Wednesday, March 31, 2010

Do you make Deviled Eggs for Easter???

It almost seems inappropriate to eat something with that name on Easter, right? Well, add a little ham and things certainly get better - at least for the taste buds.

If you are about to have a house full and feel like you just make the same stuff every year, here's a twist for you. Take a shot at it and let me know how you do.

Deviled Eggs with Ham

From “Ham: An Obsession with the Hindquarter,” by Bruce Weinstein and Mark Scarbrough (Stewart Tabori & Chang, 2010)

6 large eggs

1/2 cup or about 4 ounces spiral-cut ham, diced

1 medium green onion, minced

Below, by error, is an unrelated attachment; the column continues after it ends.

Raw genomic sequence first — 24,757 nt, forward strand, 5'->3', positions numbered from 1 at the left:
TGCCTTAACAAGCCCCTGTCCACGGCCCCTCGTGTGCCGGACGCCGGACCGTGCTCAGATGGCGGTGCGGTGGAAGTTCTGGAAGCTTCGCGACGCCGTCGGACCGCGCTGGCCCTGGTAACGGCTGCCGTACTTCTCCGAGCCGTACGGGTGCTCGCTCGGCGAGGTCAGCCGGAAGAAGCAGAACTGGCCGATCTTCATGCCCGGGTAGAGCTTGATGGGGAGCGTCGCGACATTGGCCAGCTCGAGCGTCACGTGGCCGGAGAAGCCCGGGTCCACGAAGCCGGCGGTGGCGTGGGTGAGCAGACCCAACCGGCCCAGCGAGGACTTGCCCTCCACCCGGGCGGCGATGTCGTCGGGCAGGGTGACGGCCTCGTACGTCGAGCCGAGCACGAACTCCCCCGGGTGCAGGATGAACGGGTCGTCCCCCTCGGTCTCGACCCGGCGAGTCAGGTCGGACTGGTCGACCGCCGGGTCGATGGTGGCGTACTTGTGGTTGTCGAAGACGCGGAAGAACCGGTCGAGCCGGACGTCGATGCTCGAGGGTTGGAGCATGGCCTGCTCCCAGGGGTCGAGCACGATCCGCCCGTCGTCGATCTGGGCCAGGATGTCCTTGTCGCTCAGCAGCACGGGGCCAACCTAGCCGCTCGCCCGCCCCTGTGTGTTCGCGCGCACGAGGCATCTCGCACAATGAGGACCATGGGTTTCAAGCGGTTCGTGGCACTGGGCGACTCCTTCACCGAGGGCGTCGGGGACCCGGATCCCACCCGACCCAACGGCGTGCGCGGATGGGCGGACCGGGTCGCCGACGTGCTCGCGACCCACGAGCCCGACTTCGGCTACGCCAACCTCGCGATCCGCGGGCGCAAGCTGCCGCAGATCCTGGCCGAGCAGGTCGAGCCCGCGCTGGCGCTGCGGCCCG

2 tablespoons mayonnaise

2 tablespoons minced celery

2 teaspoons jarred white horseradish

1 teaspoon white vinegar

1 teaspoon minced tarragon leaves or 1/2 teaspoon dried tarragon

1/2 teaspoon dry mustard

1/4 teaspoon cayenne, optional

Several dashes hot red pepper sauce, such as Tabasco sauce, to taste

SET eggs in a large saucepan, and cover them with cool water until covered by 1 inch. Bring to a boil over high heat. Boil for 2 minutes, then cover the pan and set off the heat for about 15 minutes.

DRAIN pan over sink, leaving eggs inside. Run cold tap water over eggs to bring them to room temperature. Peel off shells.

SPLIT eggs in half lengthwise. Scoop the yolks into a large bowl. Place whites on a plate.

MIX yolks with ham, green onion, mayonnaise, celery, horseradish, vinegar, tarragon, mustard and cayenne. Use a fork to mash the yolks fully. Use a small spoon to mound the mixture in the halved egg whites.

PLACE on a platter, cover with plastic wrap and refrigerate for at least 3 hours, or up to 24 hours.


12 servings

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Monday, March 29, 2010

eeZ on Sunday